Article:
Dishonest repair providers in home contracting businesses and auto body shops have often told unwary customers that signing contracts with the offer to pay insurance deductibles is acceptable. In most cases, this claim is an attempt to obtain new business and also bill the insurance company with a fraudulent request. Since the individuals who typically do these things are known for shoddy work, consumers also come out on the losing end of the bargain. In many cases, a repair person will exaggerate the cost of a project to cover the deductible. Insurers pass these inflated and fraudulent costs along to policyholders through higher premiums, so consumers are ultimately the ones who are hit the hardest.
Premium rebates can put a person's safety on the line in many other ways. For example, a repair person who completes shoddy repairs on a consumer's car could cause more than financial problems. If the shoddy repairs affect vital functions of the vehicle, the consumer and his or her family will be driving in an unsafe car. Serious accidents could happen, and some accidents have resulted in fatalities. Even if a consumer lived through an accident, he or she might still have to pay for medical expenses, lost time at work, vehicle damages and other costs associated with such an incident.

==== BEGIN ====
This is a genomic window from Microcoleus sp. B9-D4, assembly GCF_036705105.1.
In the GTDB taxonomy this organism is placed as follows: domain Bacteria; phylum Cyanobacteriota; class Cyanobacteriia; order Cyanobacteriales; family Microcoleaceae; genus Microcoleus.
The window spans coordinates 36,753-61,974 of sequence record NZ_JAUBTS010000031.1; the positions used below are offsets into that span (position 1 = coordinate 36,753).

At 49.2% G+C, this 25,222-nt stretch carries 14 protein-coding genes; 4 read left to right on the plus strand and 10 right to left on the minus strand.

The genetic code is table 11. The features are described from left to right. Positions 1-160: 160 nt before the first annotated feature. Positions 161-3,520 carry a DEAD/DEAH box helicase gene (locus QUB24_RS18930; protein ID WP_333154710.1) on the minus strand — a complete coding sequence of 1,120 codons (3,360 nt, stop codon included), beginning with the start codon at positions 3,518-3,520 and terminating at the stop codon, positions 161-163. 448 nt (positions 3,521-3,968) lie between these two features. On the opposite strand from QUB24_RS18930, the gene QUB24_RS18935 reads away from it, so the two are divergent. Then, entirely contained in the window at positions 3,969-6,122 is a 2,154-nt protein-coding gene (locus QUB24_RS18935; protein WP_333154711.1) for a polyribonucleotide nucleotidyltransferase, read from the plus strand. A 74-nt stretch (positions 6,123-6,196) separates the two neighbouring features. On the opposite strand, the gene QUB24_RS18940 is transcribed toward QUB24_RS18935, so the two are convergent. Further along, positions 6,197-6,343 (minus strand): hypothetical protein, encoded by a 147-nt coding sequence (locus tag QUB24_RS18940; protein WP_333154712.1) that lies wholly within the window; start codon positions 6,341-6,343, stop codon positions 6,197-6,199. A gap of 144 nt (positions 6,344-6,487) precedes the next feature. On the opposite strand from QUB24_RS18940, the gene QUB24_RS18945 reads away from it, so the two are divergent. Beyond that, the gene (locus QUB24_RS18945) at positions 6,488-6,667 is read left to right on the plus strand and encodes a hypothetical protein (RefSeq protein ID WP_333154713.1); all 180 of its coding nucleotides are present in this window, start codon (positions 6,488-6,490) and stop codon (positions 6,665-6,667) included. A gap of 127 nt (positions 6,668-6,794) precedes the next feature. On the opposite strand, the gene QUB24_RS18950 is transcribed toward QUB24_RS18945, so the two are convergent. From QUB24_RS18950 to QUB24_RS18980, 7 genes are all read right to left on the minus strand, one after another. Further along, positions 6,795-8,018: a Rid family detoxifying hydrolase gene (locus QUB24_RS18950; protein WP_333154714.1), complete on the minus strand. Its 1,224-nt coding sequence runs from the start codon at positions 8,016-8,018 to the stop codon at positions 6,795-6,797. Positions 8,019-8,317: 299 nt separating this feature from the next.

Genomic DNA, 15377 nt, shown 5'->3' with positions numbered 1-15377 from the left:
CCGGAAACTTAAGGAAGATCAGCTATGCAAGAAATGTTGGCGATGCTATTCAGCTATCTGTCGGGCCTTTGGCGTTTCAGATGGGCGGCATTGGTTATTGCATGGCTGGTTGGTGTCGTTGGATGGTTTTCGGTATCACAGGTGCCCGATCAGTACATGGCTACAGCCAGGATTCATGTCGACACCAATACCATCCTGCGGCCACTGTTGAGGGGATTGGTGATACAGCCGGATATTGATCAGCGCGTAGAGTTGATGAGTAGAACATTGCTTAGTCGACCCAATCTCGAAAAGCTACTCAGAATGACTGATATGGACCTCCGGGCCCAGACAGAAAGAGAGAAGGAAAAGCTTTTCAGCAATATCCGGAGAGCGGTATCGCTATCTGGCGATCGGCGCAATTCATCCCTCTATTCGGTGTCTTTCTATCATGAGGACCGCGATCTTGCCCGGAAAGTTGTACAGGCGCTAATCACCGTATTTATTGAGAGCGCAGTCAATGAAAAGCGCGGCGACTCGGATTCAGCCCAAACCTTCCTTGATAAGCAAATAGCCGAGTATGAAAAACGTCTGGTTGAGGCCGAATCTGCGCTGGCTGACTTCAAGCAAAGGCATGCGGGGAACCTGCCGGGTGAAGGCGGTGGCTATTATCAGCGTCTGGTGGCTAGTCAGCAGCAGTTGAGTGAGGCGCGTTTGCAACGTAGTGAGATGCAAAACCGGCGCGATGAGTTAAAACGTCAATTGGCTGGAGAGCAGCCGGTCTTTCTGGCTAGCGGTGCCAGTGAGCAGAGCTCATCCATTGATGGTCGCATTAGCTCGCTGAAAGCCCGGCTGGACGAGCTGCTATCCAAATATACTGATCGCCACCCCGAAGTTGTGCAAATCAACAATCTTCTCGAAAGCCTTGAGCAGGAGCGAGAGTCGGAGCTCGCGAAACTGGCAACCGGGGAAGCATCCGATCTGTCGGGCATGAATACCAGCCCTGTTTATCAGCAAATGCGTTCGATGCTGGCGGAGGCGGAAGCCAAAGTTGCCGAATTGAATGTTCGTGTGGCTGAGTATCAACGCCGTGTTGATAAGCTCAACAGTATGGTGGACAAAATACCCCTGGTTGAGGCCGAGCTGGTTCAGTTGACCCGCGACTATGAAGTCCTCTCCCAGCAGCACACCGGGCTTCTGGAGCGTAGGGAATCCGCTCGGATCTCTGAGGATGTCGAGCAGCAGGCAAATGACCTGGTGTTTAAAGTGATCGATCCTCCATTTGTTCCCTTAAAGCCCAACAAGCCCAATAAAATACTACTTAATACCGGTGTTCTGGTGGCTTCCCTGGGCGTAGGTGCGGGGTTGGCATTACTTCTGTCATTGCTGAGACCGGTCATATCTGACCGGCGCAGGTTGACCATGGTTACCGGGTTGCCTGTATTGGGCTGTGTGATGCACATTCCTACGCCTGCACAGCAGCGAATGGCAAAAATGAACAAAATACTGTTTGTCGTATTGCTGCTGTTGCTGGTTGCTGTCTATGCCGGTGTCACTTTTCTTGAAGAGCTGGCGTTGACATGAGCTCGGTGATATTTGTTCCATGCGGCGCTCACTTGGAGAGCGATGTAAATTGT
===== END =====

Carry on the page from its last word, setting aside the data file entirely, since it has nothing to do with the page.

Honest repair businesses that refuse to offer inducements still face the competition of working against providers who offer more enticing prices. While they are not even similar in the quality of work provided, many consumers do not know this. For this reason, it is in the best interest of every small business specializing in contracting or auto repair to alert consumers about dishonest providers. As a rule, consumers should always remember that businesses performing quality work do not need to offer incentives for insurance-related work. Word of mouth is an excellent source of advertisement for these companies or individuals, so consumers should do their homework before selecting providers. For answers to any questions on these topics, recommendations for repair providers, and to discuss concerns with an agent, please call 314-351-HALO(4256).
Eating well, not smoking and exercising regularly isn't just good for your health-it's also good for your wallet. That's because healthier people generally pay much lower rates for life insurance.
On the other hand, if you smoke, are overweight, have high blood pressure, high cholesterol or a heart condition, you'll pay the price when it comes to life insurance. As a matter of fact, it may be hard to find a company to insure you in the first place.
Why do unhealthy people pay more? Because life insurance companies don't want to take on large amounts of risk. The poorer your health, the higher risk you are to an insurer. Therefore, if you have a medical condition or chronic illnesses, insurance companies expect you to pay more for coverage.